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Tavis Smiley changes his tune on Obama's health care

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By Robert "Rob" Redding Jr.

Editor & Publisher

March 21, 2010, 1:30 p.m. - Radio/TV host Tavis Smiley today seemed to back the president's latest apparent looming victory on health care, an apparent break from his past statement on Obama's plan.

"I think the president deserves great respect for having the courage to take this issue on," Smiley told NBC's "Meet The Press." "Seven presidents have tried here before and they have all failed. I think he gets credit for taking this on."

Smiley, who just a few months ago called the president's looming win on health care "small change," now says that "it takes too long to phase this in."

"Thirty-two more Americans are covered [and] that's a good thing," the frequent critic of Obama said. "There is so much more that this bill should have been."

Smiley appeared on "Meet the Press" following a summit on how Obama is failing to address issues relative to the black community the day before. The president has declined to attend any of Smiley's events.

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Smiley latest remarks seem to conflict with what he said in an interview about health care on "Meet The Press" on Dec. 20:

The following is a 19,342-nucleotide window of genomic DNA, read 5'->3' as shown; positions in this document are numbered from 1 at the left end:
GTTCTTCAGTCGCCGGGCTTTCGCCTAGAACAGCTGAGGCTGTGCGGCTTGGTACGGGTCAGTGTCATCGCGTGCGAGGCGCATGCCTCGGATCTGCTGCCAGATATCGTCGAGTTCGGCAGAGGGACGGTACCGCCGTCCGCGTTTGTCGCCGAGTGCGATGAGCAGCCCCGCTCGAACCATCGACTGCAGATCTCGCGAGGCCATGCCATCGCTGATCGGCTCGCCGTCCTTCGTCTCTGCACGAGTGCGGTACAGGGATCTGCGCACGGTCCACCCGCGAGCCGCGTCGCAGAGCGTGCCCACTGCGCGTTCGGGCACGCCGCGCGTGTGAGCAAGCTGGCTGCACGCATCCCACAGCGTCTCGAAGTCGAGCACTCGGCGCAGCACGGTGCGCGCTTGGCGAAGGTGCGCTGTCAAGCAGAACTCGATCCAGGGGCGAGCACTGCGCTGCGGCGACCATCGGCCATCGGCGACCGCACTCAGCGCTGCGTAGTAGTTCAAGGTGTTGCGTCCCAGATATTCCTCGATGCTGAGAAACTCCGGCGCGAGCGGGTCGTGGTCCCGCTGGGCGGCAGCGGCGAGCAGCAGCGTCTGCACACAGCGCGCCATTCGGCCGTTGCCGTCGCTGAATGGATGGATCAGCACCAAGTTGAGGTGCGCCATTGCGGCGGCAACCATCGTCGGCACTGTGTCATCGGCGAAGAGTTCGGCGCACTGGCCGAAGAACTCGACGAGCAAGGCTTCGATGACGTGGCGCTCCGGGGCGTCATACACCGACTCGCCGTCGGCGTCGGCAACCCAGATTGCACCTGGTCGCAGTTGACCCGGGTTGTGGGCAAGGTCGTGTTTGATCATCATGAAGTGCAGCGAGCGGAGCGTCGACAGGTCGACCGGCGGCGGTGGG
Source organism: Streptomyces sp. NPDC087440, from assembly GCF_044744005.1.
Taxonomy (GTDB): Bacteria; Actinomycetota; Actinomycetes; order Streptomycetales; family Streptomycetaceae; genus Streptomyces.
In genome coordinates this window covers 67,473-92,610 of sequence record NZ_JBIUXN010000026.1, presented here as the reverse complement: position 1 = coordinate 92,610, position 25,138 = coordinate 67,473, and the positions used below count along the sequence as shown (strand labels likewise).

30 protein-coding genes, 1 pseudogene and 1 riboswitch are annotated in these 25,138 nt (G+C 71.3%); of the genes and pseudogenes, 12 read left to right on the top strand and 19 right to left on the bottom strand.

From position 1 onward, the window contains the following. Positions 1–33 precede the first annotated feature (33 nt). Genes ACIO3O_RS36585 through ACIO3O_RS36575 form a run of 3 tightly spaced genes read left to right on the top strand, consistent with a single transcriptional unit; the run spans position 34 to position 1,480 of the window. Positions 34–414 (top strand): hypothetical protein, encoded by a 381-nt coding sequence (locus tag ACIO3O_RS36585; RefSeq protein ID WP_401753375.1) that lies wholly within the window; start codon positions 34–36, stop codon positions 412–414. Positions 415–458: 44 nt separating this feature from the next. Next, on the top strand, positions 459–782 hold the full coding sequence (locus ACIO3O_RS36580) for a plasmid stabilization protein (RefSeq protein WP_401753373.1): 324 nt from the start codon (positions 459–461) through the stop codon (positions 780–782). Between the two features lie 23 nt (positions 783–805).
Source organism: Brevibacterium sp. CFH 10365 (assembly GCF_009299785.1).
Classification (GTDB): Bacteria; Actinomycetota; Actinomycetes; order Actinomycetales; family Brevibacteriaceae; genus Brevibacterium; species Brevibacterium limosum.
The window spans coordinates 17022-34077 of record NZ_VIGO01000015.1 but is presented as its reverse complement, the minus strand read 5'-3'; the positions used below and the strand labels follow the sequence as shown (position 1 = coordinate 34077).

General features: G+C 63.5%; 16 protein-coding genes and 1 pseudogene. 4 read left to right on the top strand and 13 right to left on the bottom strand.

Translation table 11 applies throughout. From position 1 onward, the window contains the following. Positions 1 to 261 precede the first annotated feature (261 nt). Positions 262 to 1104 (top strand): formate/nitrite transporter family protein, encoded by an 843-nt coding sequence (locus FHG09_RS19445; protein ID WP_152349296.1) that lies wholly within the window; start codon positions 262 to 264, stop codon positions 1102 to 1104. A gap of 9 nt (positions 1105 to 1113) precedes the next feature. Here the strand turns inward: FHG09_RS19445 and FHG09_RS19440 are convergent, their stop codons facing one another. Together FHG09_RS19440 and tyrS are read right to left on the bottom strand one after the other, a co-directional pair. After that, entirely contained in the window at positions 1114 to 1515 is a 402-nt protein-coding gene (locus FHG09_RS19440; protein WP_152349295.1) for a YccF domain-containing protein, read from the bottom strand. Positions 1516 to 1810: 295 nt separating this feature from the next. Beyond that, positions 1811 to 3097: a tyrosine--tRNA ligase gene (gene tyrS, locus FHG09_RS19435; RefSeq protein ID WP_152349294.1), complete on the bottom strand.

"Throughout the campaign, the president promised change," he told the program. "We have change on the horizon here but, unfortunately, it's small change.  I find myself kind of like John McCain agreeing with Howard Dean, here I am agreeing with my friend Joe Scarborough."

He continued:  "I think the real winners here are the insurance industry. They're, they're the--yeah, they're the ones who win here.  I mean, you, you, you walk through that list, David, of those points you put up earlier.  The president wanted the public option, the industry said no.  The president wanted to tax their windfall profits, the industry said no.  The president wanted to do a variety of things, the industry pushed back.  And here's the problem for me.  It's not just, David, that we're not getting the kind of health care that we were promised we were going to get, it's that in the president's first big fight with a powerful lobby in Washington, the White House lost and they lost big.  And that, I think, portends something very dangerous down the road for all the other issues we have to deal with where lobbies are going to be pushing back on the White House."

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